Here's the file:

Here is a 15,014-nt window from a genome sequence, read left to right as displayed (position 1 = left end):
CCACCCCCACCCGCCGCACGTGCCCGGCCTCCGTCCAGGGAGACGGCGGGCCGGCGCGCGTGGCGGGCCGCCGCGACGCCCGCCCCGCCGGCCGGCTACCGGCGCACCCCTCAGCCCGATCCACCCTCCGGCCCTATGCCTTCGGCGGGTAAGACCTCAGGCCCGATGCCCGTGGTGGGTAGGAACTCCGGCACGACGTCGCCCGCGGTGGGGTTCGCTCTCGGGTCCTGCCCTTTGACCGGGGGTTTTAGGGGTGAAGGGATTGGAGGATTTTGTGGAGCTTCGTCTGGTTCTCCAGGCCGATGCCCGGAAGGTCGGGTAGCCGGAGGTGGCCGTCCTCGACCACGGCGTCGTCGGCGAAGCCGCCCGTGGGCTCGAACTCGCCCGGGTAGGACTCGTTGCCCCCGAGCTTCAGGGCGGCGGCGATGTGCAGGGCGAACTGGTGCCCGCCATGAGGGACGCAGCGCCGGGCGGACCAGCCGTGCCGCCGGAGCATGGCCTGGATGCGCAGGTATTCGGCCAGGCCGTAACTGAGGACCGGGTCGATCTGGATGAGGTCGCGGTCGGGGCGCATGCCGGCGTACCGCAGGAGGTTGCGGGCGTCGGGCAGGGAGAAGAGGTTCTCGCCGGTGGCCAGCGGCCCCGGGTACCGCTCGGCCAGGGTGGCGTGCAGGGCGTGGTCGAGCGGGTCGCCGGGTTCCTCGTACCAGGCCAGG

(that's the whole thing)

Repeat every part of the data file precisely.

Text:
Here is a 15,014-nt window from a genome sequence, read left to right as displayed (position 1 = left end):
CCACCCCCACCCGCCGCACGTGCCCGGCCTCCGTCCAGGGAGACGGCGGGCCGGCGCGCGTGGCGGGCCGCCGCGACGCCCGCCCCGCCGGCCGGCTACCGGCGCACCCCTCAGCCCGATCCACCCTCCGGCCCTATGCCTTCGGCGGGTAAGACCTCAGGCCCGATGCCCGTGGTGGGTAGGAACTCCGGCACGACGTCGCCCGCGGTGGGGTTCGCTCTCGGGTCCTGCCCTTTGACCGGGGGTTTTAGGGGTGAAGGGATTGGAGGATTTTGTGGAGCTTCGTCTGGTTCTCCAGGCCGATGCCCGGAAGGTCGGGTAGCCGGAGGTGGCCGTCCTCGACCACGGCGTCGTCGGCGAAGCCGCCCGTGGGCTCGAACTCGCCCGGGTAGGACTCGTTGCCCCCGAGCTTCAGGGCGGCGGCGATGTGCAGGGCGAACTGGTGCCCGCCATGAGGGACGCAGCGCCGGGCGGACCAGCCGTGCCGCCGGAGCATGGCCTGGATGCGCAGGTATTCGGCCAGGCCGTAACTGAGGACCGGGTCGATCTGGATGAGGTCGCGGTCGGGGCGCATGCCGGCGTACCGCAGGAGGTTGCGGGCGTCGGGCAGGGAGAAGAGGTTCTCGCCGGTGGCCAGCGGCCCCGGGTACCGCTCGGCCAGGGTGGCGTGCAGGGCGTGGTCGAGCGGGTCGCCGGGTTCCTCGTACCAGGCCAGG